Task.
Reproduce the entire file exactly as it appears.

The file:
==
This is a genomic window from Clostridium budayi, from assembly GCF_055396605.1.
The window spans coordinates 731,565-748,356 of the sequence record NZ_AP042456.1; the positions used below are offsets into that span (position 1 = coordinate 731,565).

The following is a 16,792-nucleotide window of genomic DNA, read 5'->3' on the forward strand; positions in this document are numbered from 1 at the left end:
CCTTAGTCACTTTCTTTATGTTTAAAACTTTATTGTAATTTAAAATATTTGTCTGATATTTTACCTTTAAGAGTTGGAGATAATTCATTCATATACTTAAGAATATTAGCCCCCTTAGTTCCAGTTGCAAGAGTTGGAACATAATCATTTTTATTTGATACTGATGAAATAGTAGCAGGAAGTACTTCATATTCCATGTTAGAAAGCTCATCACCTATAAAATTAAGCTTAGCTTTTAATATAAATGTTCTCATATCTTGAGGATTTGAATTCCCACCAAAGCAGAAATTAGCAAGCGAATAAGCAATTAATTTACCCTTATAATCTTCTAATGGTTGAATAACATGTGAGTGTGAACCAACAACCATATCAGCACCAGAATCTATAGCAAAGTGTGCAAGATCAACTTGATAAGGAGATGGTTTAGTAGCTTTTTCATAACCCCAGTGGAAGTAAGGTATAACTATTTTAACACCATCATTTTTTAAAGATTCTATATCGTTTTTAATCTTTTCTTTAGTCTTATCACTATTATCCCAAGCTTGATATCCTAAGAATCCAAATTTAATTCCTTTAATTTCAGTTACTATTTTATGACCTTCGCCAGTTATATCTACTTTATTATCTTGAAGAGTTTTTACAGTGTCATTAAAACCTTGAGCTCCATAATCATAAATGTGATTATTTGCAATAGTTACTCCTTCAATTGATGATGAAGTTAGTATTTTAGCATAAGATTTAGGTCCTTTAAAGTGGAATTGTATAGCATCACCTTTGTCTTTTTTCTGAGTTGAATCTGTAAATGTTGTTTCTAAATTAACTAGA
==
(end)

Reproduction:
This is a genomic window from Clostridium budayi, from assembly GCF_055396605.1.
The window spans coordinates 731,565-748,356 of the sequence record NZ_AP042456.1; the positions used below are offsets into that span (position 1 = coordinate 731,565).

The following is a 16,792-nucleotide window of genomic DNA, read 5'->3' on the forward strand; positions in this document are numbered from 1 at the left end:
CCTTAGTCACTTTCTTTATGTTTAAAACTTTATTGTAATTTAAAATATTTGTCTGATATTTTACCTTTAAGAGTTGGAGATAATTCATTCATATACTTAAGAATATTAGCCCCCTTAGTTCCAGTTGCAAGAGTTGGAACATAATCATTTTTATTTGATACTGATGAAATAGTAGCAGGAAGTACTTCATATTCCATGTTAGAAAGCTCATCACCTATAAAATTAAGCTTAGCTTTTAATATAAATGTTCTCATATCTTGAGGATTTGAATTCCCACCAAAGCAGAAATTAGCAAGCGAATAAGCAATTAATTTACCCTTATAATCTTCTAATGGTTGAATAACATGTGAGTGTGAACCAACAACCATATCAGCACCAGAATCTATAGCAAAGTGTGCAAGATCAACTTGATAAGGAGATGGTTTAGTAGCTTTTTCATAACCCCAGTGGAAGTAAGGTATAACTATTTTAACACCATCATTTTTTAAAGATTCTATATCGTTTTTAATCTTTTCTTTAGTCTTATCACTATTATCCCAAGCTTGATATCCTAAGAATCCAAATTTAATTCCTTTAATTTCAGTTACTATTTTATGACCTTCGCCAGTTATATCTACTTTATTATCTTGAAGAGTTTTTACAGTGTCATTAAAACCTTGAGCTCCATAATCATAAATGTGATTATTTGCAATAGTTACTCCTTCAATTGATGATGAAGTTAGTATTTTAGCATAAGATTTAGGTCCTTTAAAGTGGAATTGTATAGCATCACCTTTGTCTTTTTTCTGAGTTGAATCTGTAAATGTTGTTTCTAAATTAACTAGA